On a journey of joy through the pallet, I encountered China Through a Wine Glass by Noel Shu. This 130-page book grabbed my attention with the idea of the pleasure of wine espoused with an adventure into a somewhat mystical ancient culture. China Though a Wine Glass is actually an insightful picture of current day China relating to the world while striving to maintain the Maoist culture. Personal life, politics, commerce and wine blend in the telling of how a malleable Western mind could succeed in the Chinese society and market.
Even though the book is targeted for the wine industry, it reveals great insight for anyone willing to accept the increasing need to understand cross-cultural interactions with China and the West. "From the streets of New York's Chinatown, to the Helan Qingxue at the foothills of Helan Mountain in China, never would I have imagined sipping my way around the world and telling the untold stories of the Chinese wine industry", writes Shu.
Shu describes the history of wine making in China, including the influences and investments from prestigious wine makers in France and Italy. The story includes the huge problem of counterfeiting wines. Laughable accounts of clumsy copy attempts on well known brand wines that sold to high bidders on the international market are recounted through interviews with wine experts. Shu gives background information to how the Chinese reason and try to succeed in commercialism while impacted by government control. He also gives quite thorough insight for companies coming from outside China to understand how to succeed in the Chinese market.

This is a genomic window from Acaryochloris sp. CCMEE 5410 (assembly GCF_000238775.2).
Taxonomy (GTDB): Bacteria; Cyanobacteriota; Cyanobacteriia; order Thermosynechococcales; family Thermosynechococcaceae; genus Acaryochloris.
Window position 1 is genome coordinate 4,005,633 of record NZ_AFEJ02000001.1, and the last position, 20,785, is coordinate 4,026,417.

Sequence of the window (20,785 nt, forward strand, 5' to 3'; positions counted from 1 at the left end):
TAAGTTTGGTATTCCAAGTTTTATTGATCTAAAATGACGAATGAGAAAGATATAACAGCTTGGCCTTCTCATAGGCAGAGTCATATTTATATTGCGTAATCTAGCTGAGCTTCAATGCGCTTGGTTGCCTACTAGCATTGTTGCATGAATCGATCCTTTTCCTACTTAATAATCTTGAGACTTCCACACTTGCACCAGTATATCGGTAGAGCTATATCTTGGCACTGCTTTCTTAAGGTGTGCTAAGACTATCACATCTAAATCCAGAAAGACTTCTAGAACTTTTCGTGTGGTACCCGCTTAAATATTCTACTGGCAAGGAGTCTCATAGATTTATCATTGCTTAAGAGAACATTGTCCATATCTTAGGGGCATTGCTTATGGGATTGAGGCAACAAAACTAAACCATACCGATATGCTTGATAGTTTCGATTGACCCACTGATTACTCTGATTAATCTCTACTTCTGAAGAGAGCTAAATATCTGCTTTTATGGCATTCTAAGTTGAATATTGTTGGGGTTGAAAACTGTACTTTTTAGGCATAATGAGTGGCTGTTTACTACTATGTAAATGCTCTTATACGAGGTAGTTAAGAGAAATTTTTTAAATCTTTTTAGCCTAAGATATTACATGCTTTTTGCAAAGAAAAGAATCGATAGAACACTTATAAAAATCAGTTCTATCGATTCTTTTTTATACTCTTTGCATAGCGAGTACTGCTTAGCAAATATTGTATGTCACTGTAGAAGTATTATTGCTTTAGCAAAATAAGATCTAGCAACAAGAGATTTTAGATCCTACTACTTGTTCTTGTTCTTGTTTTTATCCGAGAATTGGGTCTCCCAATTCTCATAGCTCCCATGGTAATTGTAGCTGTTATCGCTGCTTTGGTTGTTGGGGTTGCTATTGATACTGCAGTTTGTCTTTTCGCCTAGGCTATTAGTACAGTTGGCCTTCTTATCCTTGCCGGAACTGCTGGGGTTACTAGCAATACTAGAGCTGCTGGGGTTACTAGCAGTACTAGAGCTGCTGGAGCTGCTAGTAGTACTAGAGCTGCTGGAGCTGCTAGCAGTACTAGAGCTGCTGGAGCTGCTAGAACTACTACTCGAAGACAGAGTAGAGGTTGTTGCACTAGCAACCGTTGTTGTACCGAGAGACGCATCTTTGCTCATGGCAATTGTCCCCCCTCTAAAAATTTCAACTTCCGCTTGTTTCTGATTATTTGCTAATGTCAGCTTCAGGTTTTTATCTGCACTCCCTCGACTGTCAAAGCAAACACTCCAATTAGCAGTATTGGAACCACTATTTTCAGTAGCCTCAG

China Through a Wine glass describes many of the wines available in China and how they compare to wines around the world. He includes his view of market probabilities for both the Chinese consumer and international wine lovers. One wine described, Chateau Henson's Rimage de Cabernet Gernischt, Valley du Wuhai 2010, caught my attention with the description as a quirky wine with aromas of Lapsang Souchong, licorice and blueberry (some of my favorite flavors). The author explains that most Chinese wines are not available outside of the country, because they cannot keep up to the national consumption to be able to produce for the international market. Another downside described is price. Shu explains that the Chinese value an item by the price, not necessarily the quality. So a favorite wine sells for $600 per bottle, but with a $60 quality.
If you are a wine enthusiast, interested in doing business in China or simply love to learn about cultures in the world, you could thoroughly enjoy this book.